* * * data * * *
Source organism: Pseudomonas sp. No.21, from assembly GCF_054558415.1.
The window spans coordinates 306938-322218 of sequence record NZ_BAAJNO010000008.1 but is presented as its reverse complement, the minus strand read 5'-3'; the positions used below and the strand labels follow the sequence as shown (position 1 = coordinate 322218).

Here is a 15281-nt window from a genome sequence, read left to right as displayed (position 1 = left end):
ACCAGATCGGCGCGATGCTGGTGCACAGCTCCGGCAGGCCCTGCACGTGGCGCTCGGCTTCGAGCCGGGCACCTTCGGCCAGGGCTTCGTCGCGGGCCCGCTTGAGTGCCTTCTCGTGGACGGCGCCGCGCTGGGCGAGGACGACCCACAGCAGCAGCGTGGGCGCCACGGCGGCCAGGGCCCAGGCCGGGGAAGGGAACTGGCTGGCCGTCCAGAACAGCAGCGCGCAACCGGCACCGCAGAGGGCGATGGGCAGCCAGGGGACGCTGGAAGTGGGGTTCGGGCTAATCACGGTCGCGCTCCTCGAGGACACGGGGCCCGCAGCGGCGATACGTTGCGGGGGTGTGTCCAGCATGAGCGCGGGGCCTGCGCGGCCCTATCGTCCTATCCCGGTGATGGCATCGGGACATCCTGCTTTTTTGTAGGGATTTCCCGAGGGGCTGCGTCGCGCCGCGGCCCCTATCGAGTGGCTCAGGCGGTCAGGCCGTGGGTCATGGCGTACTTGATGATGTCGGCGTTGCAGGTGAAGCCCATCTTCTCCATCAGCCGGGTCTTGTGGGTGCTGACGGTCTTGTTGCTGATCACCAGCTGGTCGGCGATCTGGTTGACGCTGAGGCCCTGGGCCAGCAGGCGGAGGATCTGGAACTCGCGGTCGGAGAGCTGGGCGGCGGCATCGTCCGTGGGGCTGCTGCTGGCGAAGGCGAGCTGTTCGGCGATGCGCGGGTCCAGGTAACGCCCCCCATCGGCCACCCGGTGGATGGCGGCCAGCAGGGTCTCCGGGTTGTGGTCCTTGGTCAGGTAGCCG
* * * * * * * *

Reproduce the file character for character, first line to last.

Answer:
Source organism: Pseudomonas sp. No.21, from assembly GCF_054558415.1.
The window spans coordinates 306938-322218 of sequence record NZ_BAAJNO010000008.1 but is presented as its reverse complement, the minus strand read 5'-3'; the positions used below and the strand labels follow the sequence as shown (position 1 = coordinate 322218).

Here is a 15281-nt window from a genome sequence, read left to right as displayed (position 1 = left end):
ACCAGATCGGCGCGATGCTGGTGCACAGCTCCGGCAGGCCCTGCACGTGGCGCTCGGCTTCGAGCCGGGCACCTTCGGCCAGGGCTTCGTCGCGGGCCCGCTTGAGTGCCTTCTCGTGGACGGCGCCGCGCTGGGCGAGGACGACCCACAGCAGCAGCGTGGGCGCCACGGCGGCCAGGGCCCAGGCCGGGGAAGGGAACTGGCTGGCCGTCCAGAACAGCAGCGCGCAACCGGCACCGCAGAGGGCGATGGGCAGCCAGGGGACGCTGGAAGTGGGGTTCGGGCTAATCACGGTCGCGCTCCTCGAGGACACGGGGCCCGCAGCGGCGATACGTTGCGGGGGTGTGTCCAGCATGAGCGCGGGGCCTGCGCGGCCCTATCGTCCTATCCCGGTGATGGCATCGGGACATCCTGCTTTTTTGTAGGGATTTCCCGAGGGGCTGCGTCGCGCCGCGGCCCCTATCGAGTGGCTCAGGCGGTCAGGCCGTGGGTCATGGCGTACTTGATGATGTCGGCGTTGCAGGTGAAGCCCATCTTCTCCATCAGCCGGGTCTTGTGGGTGCTGACGGTCTTGTTGCTGATCACCAGCTGGTCGGCGATCTGGTTGACGCTGAGGCCCTGGGCCAGCAGGCGGAGGATCTGGAACTCGCGGTCGGAGAGCTGGGCGGCGGCATCGTCCGTGGGGCTGCTGCTGGCGAAGGCGAGCTGTTCGGCGATGCGCGGGTCCAGGTAACGCCCCCCATCGGCCACCCGGTGGATGGCGGCCAGCAGGGTCTCCGGGTTGTGGTCCTTGGTCAGGTAGCCG